New calculations support an alternative to "superfluidity" of a solid as the explanation for the behavior of an isotope of helium, 4He, at temperatures approaching Absolute Zero, according to a report in Physical Review Letters.
Among the most provocative recent reports in condensed materials science were studies interpreting the behavior of solid 4He in an oscillating chamber as a "supersolid." In this current paper, John S. Wettlaufer, professor of geophysics and physics at Yale University, and his colleague J. G. Dash, emeritus professor of physics at University of Washington, offer another possible explanation.
"If you rotate a container of nearly-frozen liquid 4He, even gently, it does unusual things -- hydrodynamically," said Wettlaufer. Superfluidity has long been shown to occur as liquid 4He is cooled to within two degrees of Absolute Zero. In this state, the liquid can flow without any resistance; rotating in a container it can continue without slowing, as long as it is kept at the low temperature. The state is an effect of quantum physics known as Bose-Einstein condensation (BEC).
The possibility of BEC in solid 4He was a theoretical speculation for many years, so the reports of Professor Moses Chan and his student E.-S. Kim at Penn State seemed to be the hoped for experimental validation.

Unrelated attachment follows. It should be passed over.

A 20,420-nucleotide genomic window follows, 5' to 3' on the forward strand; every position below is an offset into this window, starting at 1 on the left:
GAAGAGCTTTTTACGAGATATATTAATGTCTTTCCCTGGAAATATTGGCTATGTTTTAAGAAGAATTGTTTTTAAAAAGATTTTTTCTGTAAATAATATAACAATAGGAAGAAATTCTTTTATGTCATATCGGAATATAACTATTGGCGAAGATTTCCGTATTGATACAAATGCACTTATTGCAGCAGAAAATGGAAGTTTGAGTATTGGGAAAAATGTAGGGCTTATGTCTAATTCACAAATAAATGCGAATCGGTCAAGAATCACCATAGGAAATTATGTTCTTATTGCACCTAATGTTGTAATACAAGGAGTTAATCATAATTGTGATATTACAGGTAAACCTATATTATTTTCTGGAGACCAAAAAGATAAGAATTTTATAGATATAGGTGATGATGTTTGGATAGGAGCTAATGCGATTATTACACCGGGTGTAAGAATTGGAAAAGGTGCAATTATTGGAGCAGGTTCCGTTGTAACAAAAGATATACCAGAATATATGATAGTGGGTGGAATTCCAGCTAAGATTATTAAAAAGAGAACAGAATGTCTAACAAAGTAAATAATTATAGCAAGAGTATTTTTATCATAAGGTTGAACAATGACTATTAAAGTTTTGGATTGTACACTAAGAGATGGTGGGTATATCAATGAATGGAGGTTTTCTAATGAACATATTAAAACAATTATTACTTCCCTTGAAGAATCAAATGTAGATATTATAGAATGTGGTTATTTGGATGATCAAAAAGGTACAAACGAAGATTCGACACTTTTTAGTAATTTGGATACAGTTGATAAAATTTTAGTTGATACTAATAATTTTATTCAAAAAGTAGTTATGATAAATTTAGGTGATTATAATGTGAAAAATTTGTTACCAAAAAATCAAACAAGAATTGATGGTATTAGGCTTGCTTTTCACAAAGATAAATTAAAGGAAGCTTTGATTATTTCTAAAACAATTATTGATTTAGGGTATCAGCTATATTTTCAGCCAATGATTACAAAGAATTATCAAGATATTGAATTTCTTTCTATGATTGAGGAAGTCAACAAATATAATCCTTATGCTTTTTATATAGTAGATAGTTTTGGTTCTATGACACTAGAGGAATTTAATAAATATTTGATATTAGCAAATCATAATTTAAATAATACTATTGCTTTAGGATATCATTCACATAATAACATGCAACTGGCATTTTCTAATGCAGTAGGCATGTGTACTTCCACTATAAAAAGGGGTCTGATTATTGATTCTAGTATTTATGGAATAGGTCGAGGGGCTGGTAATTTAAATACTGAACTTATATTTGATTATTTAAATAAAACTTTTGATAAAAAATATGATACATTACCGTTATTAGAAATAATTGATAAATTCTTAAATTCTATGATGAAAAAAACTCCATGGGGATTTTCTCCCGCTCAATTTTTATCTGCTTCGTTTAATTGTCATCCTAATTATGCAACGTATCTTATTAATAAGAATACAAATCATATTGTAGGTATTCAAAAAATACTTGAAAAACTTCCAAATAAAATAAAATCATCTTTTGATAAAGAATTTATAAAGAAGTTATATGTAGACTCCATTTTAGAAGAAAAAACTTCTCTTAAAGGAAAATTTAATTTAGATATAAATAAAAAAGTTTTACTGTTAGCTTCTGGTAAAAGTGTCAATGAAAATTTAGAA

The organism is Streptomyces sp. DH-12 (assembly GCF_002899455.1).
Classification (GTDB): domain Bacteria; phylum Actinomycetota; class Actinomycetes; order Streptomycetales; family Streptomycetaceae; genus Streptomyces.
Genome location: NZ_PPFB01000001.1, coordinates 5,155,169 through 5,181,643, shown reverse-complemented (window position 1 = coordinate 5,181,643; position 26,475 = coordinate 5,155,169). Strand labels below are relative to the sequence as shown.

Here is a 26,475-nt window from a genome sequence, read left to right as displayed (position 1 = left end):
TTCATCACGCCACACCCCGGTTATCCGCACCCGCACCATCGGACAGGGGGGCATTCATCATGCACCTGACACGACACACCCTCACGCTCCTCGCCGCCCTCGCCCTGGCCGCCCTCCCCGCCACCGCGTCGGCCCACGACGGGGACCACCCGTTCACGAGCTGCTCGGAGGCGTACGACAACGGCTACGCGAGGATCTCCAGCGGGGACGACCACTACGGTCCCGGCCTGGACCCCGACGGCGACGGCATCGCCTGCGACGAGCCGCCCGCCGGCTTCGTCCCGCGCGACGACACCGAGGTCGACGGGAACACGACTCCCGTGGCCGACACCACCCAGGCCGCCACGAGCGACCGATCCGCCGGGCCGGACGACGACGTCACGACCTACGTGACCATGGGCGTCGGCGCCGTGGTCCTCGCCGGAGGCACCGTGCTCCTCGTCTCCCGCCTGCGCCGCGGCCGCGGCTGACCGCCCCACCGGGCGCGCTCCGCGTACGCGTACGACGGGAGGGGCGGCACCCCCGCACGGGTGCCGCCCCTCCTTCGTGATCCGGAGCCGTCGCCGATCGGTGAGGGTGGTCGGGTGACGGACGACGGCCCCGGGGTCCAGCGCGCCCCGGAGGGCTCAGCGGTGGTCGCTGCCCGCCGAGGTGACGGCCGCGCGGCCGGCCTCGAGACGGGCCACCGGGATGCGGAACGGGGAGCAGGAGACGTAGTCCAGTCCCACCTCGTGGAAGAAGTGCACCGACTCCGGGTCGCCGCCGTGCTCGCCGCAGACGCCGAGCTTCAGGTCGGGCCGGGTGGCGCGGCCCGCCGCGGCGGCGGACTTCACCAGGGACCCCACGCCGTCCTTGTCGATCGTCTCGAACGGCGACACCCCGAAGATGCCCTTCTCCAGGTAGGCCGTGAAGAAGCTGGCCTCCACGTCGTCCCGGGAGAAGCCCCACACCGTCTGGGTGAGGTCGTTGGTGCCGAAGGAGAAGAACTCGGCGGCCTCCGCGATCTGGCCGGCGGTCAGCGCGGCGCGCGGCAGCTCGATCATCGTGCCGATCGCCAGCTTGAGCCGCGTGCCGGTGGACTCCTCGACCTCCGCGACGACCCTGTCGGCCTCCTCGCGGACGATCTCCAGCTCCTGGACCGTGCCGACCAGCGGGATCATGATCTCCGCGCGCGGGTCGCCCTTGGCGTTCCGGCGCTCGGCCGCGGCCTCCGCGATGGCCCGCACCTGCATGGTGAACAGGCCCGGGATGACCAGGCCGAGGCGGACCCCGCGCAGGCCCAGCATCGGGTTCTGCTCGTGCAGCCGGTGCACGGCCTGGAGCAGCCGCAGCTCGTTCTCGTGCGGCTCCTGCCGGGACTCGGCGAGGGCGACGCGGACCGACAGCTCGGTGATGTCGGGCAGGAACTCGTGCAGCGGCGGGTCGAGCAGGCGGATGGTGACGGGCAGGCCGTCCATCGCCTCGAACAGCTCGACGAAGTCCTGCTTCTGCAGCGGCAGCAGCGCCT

However, Wettlaufer and Dash explain the observations differently. Their calculations show that even at temperatures below the freezing point of 4He, the boundary between solid 4He and the container is not frozen. They say that, instead, there is a thin lubricating superfluid film between the solid and its container.
The film is caused by melting at the boundary of the two solids, an effect that occurs in all solids. In ice, for example, interface melting influences the flow of glaciers, and causes frost heave in frozen ground.
Although the alternative explanation rejects the supersolid, it suggests a new and challenging study of superfluidity in a region of pressure and temperature that has not been accessible otherwise.
Related work in Wettlaufer's group on thermodynamic and surface effects focuses on glycoproteins found in the blood of organisms that live at temperatures where most living things would be frozen. This research was supported by the National Science Foundation, the Bosack and Kruger Foundation and Yale University.